Feebraury 8, 2022
Former President Donald Trump improperly removed multiple boxes from the White House, which were retrieved by the National Archives and Records Administration last month from his Mar-a-Lago residence because they contained documents and other items that should have been turned over to the agency, according to three people familiar with the visit.
Indeed, The Washington Post reports, the recovery of the boxes from Trump’s Florida resort raises new concerns about his adherence to the Presidential Records Act—which requires the preservation of memos, letters, notes, emails, faxes and other written communications related to a president’s official duties.
Trump advisers deny any nefarious intent and say that the boxes contained mementos, gifts, letters from world leaders and other correspondence. The items included correspondence with North Korean leader Kim Jong Un, which Trump once described as “love letters,” as well as a letter left for his successor by President Barack Obama, according to two people familiar with the contents.
Discussions between the Archives and the former president’s lawyers that began last year resulted in the transfer of the records in January, according to one person familiar with the conversations. Another person familiar with the materials said Trump advisers discussed what had to be returned in December. People familiar with the transfer, like others, spoke on the condition of anonymity to reveal internal details.
The Archives declined to comment. A spokesperson for the former president did not respond to a request for comment.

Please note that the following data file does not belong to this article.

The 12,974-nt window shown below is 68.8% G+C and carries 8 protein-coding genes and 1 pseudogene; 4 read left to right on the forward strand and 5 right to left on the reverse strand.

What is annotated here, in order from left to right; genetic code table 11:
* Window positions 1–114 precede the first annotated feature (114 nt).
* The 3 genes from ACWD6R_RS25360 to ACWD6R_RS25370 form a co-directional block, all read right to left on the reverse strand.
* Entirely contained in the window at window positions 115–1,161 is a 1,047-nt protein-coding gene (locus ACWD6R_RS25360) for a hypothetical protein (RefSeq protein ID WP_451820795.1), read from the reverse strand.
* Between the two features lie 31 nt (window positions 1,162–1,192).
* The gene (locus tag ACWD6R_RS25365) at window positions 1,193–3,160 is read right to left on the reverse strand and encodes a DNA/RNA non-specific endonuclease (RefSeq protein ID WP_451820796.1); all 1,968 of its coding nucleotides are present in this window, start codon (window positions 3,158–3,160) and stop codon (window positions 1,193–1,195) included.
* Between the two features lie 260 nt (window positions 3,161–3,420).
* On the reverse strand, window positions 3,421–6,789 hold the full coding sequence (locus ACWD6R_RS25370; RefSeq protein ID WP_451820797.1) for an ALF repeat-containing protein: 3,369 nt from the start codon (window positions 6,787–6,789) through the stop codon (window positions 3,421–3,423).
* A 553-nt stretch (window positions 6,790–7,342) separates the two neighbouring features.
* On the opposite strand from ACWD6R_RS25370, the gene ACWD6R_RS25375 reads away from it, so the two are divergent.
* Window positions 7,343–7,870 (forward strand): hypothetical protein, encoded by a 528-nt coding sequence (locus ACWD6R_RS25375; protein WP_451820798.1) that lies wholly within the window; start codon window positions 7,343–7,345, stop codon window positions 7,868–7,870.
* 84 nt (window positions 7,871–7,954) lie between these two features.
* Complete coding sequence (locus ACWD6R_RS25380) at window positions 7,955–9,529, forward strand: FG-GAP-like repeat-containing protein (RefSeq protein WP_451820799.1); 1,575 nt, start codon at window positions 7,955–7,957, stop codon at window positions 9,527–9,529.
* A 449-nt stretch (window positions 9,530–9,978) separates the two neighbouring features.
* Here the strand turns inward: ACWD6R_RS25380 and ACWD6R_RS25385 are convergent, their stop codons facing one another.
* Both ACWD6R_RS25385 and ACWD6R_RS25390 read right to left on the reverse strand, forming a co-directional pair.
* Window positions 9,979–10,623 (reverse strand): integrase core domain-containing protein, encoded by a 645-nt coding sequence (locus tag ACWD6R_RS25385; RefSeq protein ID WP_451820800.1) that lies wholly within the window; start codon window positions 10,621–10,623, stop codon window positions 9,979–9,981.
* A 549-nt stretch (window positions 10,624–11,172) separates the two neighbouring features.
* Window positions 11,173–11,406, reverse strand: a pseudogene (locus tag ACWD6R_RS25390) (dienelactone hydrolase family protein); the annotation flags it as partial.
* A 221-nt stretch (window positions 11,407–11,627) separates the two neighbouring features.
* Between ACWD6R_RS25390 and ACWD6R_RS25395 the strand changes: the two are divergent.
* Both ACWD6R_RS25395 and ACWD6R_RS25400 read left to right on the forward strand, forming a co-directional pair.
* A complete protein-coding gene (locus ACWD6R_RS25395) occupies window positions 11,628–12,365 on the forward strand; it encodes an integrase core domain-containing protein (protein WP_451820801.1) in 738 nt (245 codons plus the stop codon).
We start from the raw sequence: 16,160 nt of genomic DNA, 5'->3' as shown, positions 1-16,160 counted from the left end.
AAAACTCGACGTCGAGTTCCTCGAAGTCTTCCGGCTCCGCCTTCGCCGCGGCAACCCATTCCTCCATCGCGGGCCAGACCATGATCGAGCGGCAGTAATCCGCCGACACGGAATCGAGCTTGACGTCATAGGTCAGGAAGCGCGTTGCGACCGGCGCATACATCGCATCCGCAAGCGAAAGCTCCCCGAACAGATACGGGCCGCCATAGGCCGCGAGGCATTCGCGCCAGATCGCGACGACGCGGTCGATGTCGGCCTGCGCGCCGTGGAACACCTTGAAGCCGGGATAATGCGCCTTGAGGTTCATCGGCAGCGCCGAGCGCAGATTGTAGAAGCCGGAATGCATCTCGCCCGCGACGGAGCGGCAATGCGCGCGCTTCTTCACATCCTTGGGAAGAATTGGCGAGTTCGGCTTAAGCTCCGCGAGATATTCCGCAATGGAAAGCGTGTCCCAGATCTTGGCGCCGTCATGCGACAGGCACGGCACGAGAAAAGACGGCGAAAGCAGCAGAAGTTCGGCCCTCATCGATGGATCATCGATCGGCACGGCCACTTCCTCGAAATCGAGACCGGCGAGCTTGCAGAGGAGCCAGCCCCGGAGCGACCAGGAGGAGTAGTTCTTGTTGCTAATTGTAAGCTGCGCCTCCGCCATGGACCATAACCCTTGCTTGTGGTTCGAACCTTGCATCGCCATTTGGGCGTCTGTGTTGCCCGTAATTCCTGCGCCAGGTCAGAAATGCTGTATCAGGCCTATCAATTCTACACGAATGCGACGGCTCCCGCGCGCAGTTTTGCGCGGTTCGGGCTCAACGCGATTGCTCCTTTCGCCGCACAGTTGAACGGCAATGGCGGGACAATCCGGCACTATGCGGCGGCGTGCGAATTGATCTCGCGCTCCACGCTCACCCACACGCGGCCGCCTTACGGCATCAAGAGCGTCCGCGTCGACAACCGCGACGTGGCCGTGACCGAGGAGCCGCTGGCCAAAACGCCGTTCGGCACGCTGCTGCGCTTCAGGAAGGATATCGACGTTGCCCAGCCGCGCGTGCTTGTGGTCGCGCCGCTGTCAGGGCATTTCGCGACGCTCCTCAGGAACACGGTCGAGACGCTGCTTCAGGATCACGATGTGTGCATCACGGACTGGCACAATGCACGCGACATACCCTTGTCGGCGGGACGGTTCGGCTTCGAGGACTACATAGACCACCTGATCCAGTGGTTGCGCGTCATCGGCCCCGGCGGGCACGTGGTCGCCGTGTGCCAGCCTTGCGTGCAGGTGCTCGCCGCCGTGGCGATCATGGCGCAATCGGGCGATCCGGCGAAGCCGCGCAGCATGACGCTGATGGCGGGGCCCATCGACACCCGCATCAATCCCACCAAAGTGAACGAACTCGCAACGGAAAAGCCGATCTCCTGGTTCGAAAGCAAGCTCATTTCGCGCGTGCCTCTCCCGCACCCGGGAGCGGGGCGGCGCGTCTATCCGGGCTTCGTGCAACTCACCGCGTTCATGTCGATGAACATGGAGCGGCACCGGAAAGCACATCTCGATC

According to the Post, the Archives has struggled to cope with a president who flouted document retention requirements and frequently ripped up official documents, leaving hundreds of pages taped back together—or some that arrived at the Archives still in pieces. Some damaged documents were among those turned over to the House select committee investigating the January 6, 2021, attack on the U.S. Capitol by a pro-Trump mob.
“The only way that a president can really be held accountable long term is to preserve a record about who said what, who did what, what policies were encouraged or adopted, and that is such an important part of the long-term scope of accountability—beyond just elections and campaigns,” presidential historian Lindsay Chervinsky said.
From a national security perspective, Chervinsky added, if records and documents are not disclosed, “that could pose a real concern if the next administration is flying blind without that information.”
The recovery of documents from Trump’s Florida estate is just the latest example of what records personnel described as chronic difficulties in preserving records during the Trump era—the most challenging since Richard Nixon sought to block disclosure of official records, including White House tapes.
All recent administrations have had some Presidential Records Act violations, most often involving the use of unofficial email and telephone accounts. White House documents from multiple administrations also have been retrieved by the Archives after a president has left office.
But personnel familiar with recent administrations said the Trump era stands apart in the scale of the records retrieved from Mar-a-Lago. One person familiar with the transfer characterized it as “out of the ordinary …. NARA has never had that kind of volume transfer after the fact like this.”
“Things that are national security-sensitive, or very clearly government documents, should have been a part of a first sweep—so the fact that it’s been this long doesn’t reflect well on [Trump],” said a lawyer who worked in the White House Counsel’s Office under Obama. “Why has it taken for a year for these boxes to get there? And are there more boxes?”
Research contact: @washingtonpost